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Jan 29

Written by: Donald van Deventer
1/29/2014 2:13 AM 

In this report, we update the Kamakura Corporation analysis of trading volume in single name credit default swaps as reported by the Depository Trust & Clearing Corporation (“DTCC”). In today’s analysis, we look at 181 weeks of single name credit default swap trading volume data from the week ended July 16, 2010 through December 27, 2013 for 1,179 reference names.

Conclusion: We continue to find minimal “end user” trade volume for the overwhelming majority of the reference names. The exception is the trading of credit default swaps on sovereign reference names. The lack of volume in the single name credit default swap market has important implications for the profitability of dealers like JPMorgan Chase & Co. (JPM), Goldman Sachs (GS), Citigroup Inc. (C), Morgan Stanley (MS), and many other very large financial institutions.

The Analysis

Prior reports from Kamakura Corporation on overall volume in the single name credit default swap market were published for the 155 weeks ended June 28, 2013, the 129 weeks ended December 30, 2012, and the 103 weeks ended June 29, 2012.

In this analysis, we make use of the degree to which trading in single name credit default swaps was trading between two dealers as defined by the Depository Trust & Clearing Corporation (“DTCC”).  In this study, we use the percentage of dealer-dealer trades still open in the DTCC trade warehouse as of January 10, 2014: 72.48%.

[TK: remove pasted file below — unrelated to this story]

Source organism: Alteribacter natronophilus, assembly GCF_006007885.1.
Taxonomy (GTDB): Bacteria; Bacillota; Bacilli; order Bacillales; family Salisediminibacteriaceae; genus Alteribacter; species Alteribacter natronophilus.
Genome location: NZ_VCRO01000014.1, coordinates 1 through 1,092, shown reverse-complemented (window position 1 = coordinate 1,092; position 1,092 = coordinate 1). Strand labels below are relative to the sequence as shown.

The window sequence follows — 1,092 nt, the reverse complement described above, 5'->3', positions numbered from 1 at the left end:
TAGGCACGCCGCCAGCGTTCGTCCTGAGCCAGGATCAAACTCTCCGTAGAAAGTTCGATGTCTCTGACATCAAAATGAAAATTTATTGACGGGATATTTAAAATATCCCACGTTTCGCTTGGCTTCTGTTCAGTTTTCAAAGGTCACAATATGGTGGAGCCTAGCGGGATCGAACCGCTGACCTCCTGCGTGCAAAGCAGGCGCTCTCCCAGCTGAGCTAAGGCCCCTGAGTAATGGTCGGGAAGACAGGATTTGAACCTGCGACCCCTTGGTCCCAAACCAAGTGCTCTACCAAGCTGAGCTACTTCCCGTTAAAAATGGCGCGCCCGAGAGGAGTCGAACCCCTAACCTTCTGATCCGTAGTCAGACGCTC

We analyze CDS trading volume for the 1,179 reference names for which CDS trades were reported by DTCC during the 181 week period ended December 27, 2013. The weekly trade information is from the Section IV reports from DTCC. The data is described this way in the DTCC document “Explanation of Trade Information Warehouse Data” (May, 2011):

“Section IV (Weekly Transaction Activity) provides weekly activity where market participants were engaging in market risk transfer activity. The transaction types include new trades between two parties, a termination of an existing transaction, or the assignment of an existing transaction to a third party. Section IV excludes transactions which did not result in a change in the market risk position of the market participants, and are not market activity. For example, central counterparty clearing, and portfolio compression both terminate existing transactions and re-book new transactions or amend existing transactions. These transactions still maintain the same risk profile and consequently are not included as ‘market risk transfer activity.’”